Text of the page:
Monday, December 17, 2012

Researchers link Gulf War Illness to Chemical Alarms, Iraqi Chemical Warfare Agents

The complex mysteries of Gulf War Illness are rapidly being solved, paving the way for greatly expanded treatment research for the estimated one-third of Gulf War veterans still ill and debilitated by Gulf War Illness -- and other U.S. troops past, present and future affected by similar hazardous exposures

( - Two new studies show how troops during the 1991 Gulf War were exposed to a toxic plume following Coalition bombing of Iraqi chemical warfare facilities.  

The two studies are by renowned Gulf War Illness research Dr. Robert Haley, of the University of Texas-Southwestern, and Dr. James Tuite, who led the U.S. Senate Banking Committee staff in researching and writing the renowned "Riegle Report" linking chemical warfare agents to Gulf War veterans illnesses.    

The first of Haley and Tuite's studies shows how U.S. and Coalition aerial bombing of Iraqi chemical warfare facilities at al-Muthanna and Fallujah, Iraq between January 19-21, 1991 led to exposure of  countless U.S. and Coalition troops to massive quantities of low levels of nerve and blister agents.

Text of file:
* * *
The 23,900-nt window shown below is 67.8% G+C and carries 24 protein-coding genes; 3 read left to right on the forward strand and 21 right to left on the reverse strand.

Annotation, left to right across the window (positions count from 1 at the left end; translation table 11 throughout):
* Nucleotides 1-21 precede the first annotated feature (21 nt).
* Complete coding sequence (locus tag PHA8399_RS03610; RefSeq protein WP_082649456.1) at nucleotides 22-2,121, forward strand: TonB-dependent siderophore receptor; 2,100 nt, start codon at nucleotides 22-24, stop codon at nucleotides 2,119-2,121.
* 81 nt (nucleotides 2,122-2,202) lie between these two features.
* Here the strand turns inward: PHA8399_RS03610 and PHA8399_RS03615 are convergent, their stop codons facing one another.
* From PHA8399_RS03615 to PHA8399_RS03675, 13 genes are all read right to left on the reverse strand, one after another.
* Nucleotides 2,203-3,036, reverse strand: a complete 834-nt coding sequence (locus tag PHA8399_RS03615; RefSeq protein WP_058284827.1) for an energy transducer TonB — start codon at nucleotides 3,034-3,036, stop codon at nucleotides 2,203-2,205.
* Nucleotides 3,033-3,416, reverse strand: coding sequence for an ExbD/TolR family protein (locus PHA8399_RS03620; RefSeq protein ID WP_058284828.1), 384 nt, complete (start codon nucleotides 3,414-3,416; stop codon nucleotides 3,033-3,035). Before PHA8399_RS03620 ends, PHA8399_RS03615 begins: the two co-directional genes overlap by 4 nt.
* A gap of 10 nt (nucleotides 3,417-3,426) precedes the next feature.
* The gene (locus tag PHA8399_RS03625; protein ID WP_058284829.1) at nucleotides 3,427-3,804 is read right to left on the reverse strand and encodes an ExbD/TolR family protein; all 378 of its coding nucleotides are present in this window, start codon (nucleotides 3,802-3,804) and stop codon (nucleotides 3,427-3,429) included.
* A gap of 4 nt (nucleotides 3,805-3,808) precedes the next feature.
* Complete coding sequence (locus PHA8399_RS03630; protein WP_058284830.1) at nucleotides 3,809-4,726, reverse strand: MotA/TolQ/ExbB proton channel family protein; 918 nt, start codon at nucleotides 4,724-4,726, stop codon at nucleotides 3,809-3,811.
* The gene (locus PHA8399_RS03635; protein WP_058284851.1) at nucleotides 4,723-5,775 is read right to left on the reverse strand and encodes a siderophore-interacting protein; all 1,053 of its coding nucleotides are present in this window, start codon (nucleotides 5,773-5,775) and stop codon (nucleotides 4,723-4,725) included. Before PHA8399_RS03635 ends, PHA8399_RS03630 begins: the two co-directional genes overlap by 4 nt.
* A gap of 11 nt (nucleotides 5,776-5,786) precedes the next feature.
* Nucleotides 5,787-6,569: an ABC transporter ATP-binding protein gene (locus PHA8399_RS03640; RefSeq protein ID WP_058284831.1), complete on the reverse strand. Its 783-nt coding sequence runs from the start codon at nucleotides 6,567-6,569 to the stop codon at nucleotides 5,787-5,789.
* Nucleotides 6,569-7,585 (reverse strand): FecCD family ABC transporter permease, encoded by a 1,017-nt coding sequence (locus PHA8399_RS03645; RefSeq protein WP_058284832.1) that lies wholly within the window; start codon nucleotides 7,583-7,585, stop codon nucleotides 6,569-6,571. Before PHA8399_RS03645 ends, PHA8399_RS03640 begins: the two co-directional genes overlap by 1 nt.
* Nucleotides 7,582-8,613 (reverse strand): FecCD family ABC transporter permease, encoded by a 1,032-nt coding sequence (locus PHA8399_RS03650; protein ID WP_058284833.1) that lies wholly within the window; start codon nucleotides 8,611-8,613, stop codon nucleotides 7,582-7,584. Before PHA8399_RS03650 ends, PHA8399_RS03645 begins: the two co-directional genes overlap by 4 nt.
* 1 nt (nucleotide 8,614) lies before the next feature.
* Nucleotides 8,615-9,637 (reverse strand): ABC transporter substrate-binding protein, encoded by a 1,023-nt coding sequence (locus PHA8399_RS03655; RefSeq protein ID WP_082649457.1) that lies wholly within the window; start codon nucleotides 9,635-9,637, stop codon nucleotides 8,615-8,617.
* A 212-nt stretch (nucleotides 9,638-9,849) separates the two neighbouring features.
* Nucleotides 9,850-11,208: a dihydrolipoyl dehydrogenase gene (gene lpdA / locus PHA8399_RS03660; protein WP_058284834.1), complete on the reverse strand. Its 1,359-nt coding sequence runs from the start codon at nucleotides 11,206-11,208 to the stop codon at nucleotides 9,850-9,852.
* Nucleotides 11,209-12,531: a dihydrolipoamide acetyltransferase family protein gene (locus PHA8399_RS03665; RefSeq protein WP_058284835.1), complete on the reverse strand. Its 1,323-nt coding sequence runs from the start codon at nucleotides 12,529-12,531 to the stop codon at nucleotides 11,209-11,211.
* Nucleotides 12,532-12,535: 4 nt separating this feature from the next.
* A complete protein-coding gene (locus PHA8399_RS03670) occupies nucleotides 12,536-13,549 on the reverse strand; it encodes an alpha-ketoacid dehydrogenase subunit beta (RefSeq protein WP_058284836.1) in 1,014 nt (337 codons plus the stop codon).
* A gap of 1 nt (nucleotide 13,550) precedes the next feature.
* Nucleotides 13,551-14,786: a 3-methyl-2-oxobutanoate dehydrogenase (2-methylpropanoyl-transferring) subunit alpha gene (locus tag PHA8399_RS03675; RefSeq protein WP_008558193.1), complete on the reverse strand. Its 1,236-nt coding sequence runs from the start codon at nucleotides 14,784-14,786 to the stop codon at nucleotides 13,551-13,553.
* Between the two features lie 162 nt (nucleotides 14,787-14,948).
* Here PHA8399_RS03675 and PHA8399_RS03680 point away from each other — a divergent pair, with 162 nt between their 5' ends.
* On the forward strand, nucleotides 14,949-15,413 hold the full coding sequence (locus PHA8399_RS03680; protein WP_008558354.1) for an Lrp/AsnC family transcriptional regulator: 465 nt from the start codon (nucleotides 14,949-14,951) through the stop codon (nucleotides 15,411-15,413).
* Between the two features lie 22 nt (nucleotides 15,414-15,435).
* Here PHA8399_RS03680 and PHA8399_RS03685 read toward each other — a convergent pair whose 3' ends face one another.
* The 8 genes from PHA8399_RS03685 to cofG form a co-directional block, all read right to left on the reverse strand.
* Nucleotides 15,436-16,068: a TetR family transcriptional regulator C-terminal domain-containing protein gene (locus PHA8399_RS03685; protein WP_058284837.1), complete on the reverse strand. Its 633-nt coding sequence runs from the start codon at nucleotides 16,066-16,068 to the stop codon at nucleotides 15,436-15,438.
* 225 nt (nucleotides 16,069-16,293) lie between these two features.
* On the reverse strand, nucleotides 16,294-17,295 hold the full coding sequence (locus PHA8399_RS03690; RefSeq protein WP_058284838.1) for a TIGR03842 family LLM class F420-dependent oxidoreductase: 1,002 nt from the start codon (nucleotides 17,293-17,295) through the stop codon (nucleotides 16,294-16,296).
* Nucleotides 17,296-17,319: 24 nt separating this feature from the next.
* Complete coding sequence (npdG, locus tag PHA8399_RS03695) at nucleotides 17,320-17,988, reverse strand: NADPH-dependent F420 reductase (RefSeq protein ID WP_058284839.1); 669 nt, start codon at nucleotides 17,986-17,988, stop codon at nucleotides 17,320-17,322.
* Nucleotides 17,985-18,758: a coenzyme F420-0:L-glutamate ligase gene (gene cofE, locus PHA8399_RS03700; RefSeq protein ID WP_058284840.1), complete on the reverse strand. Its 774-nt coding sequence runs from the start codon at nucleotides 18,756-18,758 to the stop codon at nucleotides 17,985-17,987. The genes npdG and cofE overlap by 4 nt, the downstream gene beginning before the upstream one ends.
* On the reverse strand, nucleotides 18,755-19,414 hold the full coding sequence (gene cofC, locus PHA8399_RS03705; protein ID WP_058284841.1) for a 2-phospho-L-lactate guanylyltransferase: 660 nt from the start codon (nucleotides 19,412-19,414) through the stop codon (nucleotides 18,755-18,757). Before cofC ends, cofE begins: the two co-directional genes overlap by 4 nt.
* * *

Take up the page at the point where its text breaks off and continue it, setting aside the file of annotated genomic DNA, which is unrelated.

The second study shows how the most ill Gulf War veterans also were most likely to report chemical alarms going off.  

The exposures from the Jan. 19-21 plume are in addition to the known chemical warfare agent plume in early March 1991 following demolition of chemical munitions at another Iraqi chemical warfare agent depot at Khamisiyah, Iraq.  U.S. Department of Defense estimates were that at least 100,000 U.S. troops were exposed at the time to large quantities of low levels of sarin and cyclosarin nerve agents and sulfur mustard blister agent.  

Today's newly released research findings have appropriately made national news.  Perhaps the best coverage today comes from journalist Jamie Reno.  

Also covering today's released research is a story by USA Today reporter Kelly Kennedy, which focuses primarily on the effects of sarin.  

However, as the Haley and Tuite study shows, mustard gas was also detected as part of the Jan. 19-21, 1991 plume and today's news is a much bigger story than just sarin.

Table 1 of Haley and Tuite's Transit article shows the following 19 chemical warfare agent detections between Jan. 19-21, 1991:
  • 13 detections of nerve agents, including unknown/unidentified (6), sarin (5), and tabun (2)
  • 6 detections of blister agents, including sulfur mustard (4), and unknown (2).